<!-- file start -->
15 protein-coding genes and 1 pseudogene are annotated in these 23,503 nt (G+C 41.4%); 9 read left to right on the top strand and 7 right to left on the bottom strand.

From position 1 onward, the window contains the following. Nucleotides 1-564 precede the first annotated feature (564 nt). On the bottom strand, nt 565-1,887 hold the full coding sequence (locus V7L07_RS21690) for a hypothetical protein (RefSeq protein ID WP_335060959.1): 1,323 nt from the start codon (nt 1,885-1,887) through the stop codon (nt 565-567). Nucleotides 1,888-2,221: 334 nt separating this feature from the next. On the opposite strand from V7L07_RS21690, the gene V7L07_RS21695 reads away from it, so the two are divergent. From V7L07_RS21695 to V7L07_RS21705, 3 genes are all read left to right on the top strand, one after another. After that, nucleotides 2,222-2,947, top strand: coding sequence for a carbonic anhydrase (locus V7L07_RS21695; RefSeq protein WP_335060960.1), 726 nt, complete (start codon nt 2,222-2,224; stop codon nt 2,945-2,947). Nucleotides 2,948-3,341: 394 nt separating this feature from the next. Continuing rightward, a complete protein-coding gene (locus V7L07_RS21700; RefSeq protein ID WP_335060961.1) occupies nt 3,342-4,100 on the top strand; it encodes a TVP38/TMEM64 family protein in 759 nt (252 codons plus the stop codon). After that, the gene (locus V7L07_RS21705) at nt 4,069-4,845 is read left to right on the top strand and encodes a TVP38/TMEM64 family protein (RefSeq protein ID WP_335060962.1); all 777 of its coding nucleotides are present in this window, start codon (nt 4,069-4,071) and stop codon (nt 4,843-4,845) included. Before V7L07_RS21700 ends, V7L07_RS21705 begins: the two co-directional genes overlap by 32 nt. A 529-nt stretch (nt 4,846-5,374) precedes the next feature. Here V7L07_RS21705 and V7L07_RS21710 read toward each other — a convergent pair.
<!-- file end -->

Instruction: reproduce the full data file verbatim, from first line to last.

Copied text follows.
15 protein-coding genes and 1 pseudogene are annotated in these 23,503 nt (G+C 41.4%); 9 read left to right on the top strand and 7 right to left on the bottom strand.

From position 1 onward, the window contains the following. Nucleotides 1-564 precede the first annotated feature (564 nt). On the bottom strand, nt 565-1,887 hold the full coding sequence (locus V7L07_RS21690) for a hypothetical protein (RefSeq protein ID WP_335060959.1): 1,323 nt from the start codon (nt 1,885-1,887) through the stop codon (nt 565-567). Nucleotides 1,888-2,221: 334 nt separating this feature from the next. On the opposite strand from V7L07_RS21690, the gene V7L07_RS21695 reads away from it, so the two are divergent. From V7L07_RS21695 to V7L07_RS21705, 3 genes are all read left to right on the top strand, one after another. After that, nucleotides 2,222-2,947, top strand: coding sequence for a carbonic anhydrase (locus V7L07_RS21695; RefSeq protein WP_335060960.1), 726 nt, complete (start codon nt 2,222-2,224; stop codon nt 2,945-2,947). Nucleotides 2,948-3,341: 394 nt separating this feature from the next. Continuing rightward, a complete protein-coding gene (locus V7L07_RS21700; RefSeq protein ID WP_335060961.1) occupies nt 3,342-4,100 on the top strand; it encodes a TVP38/TMEM64 family protein in 759 nt (252 codons plus the stop codon). After that, the gene (locus V7L07_RS21705) at nt 4,069-4,845 is read left to right on the top strand and encodes a TVP38/TMEM64 family protein (RefSeq protein ID WP_335060962.1); all 777 of its coding nucleotides are present in this window, start codon (nt 4,069-4,071) and stop codon (nt 4,843-4,845) included. Before V7L07_RS21700 ends, V7L07_RS21705 begins: the two co-directional genes overlap by 32 nt. A 529-nt stretch (nt 4,846-5,374) precedes the next feature. Here V7L07_RS21705 and V7L07_RS21710 read toward each other — a convergent pair.